Living & Eating on Long Island's East End 

               Excursions:  Just What Is The Witch's Hat?

My name is Monique.
I'm a 2-time Emmy Award winning TV Producer.
Having been in the business for over 15 years I've produced my share of live tv cooking segments, but never had much time to devote to cooking myself.

Last year when I got married, I moved out of New York City to the east end of Long Island, to ...wait for it...The Hamptons.

Now before you roll your eyes, there's more to the Hamptons than mansions and celebrities.

The Hamptons have some of the most beautiful beaches in the world, miles of productive farmland, plus a rich clamming history that continues to this day.

When I moved out east and realized I was surrounded, not just by the bounty of the sea, but also local farms and vineyards, I couldn't wait to explore and sample my new environment.

That's what this blog is about.  Cooking, living, exploring and sharing those experiences.

You'll notice that my blog is a little of this and a little of that, kind of like a potluck meal.

I had never heard of the Witch's Hat until this past spring, when I began to see articles calling for an effort to "Save the Witch's Hat" and I was immediately intrigued. What was the Witch's Hat and where was it?

Now that it's fall and Halloween is fast approaching, the tale of the Witch's Hat seems even more appropos, or does it? You alone can decide that, bwa ha ha ha!  (Cue the scary laughter). 

I asked my husband to show me where it was, so one day while we were driving along Route 25, which goes right through the North Fork, he suddenly stopped and pulled over onto the side of the road.  "There it is", he exclaimed. 


Nestled amidst woodsy trees and brush, the Witch's Hat sits all by itself on the south side of Route 25, between Greenport and Riverhead. It's a weird-looking building, made all the more eerie due to the fact that it's fallen into serious disrepair.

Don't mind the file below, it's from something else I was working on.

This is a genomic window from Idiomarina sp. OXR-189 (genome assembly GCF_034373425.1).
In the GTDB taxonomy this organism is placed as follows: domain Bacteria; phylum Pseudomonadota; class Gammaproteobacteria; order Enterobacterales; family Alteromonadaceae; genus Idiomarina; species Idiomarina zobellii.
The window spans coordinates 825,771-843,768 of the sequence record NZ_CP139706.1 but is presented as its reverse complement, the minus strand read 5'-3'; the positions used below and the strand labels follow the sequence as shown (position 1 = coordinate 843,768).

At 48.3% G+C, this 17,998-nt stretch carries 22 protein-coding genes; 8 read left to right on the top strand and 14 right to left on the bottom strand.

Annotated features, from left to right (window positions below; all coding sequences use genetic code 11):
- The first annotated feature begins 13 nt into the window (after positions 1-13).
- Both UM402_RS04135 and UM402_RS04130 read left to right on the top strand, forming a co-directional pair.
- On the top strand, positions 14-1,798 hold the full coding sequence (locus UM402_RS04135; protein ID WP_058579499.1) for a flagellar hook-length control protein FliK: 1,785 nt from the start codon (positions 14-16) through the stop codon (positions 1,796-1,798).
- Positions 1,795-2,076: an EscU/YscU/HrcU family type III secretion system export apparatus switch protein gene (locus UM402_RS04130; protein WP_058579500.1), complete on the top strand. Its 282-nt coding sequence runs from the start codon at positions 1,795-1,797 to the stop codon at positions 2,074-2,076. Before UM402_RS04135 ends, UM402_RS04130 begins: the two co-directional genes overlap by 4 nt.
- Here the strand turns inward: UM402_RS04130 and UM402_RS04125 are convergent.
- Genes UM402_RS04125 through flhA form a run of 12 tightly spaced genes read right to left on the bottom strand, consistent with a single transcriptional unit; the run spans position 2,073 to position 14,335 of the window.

"The Witch's Hat" apparently got its name from the hexagon-shaped spire that dominates the structure.  From what I've read, the building was built sometime in the1920's by Harry Flemming, an English immigrant who came to the East End and worked as a machinist.

In those days the building was called "The Lighthouse". There also appeared to have been a gas pump on the site back then as well. So for a while candy, tobacco and ice cream were sold from the Lighthouse. But by the 1930 Census Mr. Flemming appears to have passed and his wife, Lena, was listed as the sole head of the household and the owner of a cigarette and candy store.

According to local historians, years later the facility was used to sell shrubs. But since the 1960s it has remained unoccupied. Its last restoration believed to have been sometime in the 1970s.

In 1987 it was named an official Riverhead landmark. Then 23 years ago the property was purchased by Dr. Hanusch, a veterinarian, whose practice, the Aquebogue Veterinary Hospital sits just east of the building. Since then not much happened or was done to the building and the Witch's Hat fell into disrepair.

Then this spring the Aquebogue group "Save Main Road", which is working to get Route 25 named to the National Register of Historic Places, also launched an effort to save the Witch's Hat. They have the support of Dr. Hanusch, who wants to see the building restored, but couldn't afford the entire restoration project himself.

So the project began this past week as volunteers from Jamesport landscaper Kaiser Maintenance began removal of the brush surrounding the structure, which is mostly poison ivy.  Kaiser will also offer tree removal services to clear the area.

What's in store for the Witch's Hat in the future? The Riverhead Landmarks Preservation Commission hopes to nominate the building to the National Register of Historic Places. So hopefully it will be with us for a long, long time.

The Witch's Hat is located on Route 25, right outside Riverhead in Aquabogue on the way to Greenport. You can find it on the south side of the road. Watch out for traffic, as the road can get busy during rush hour.

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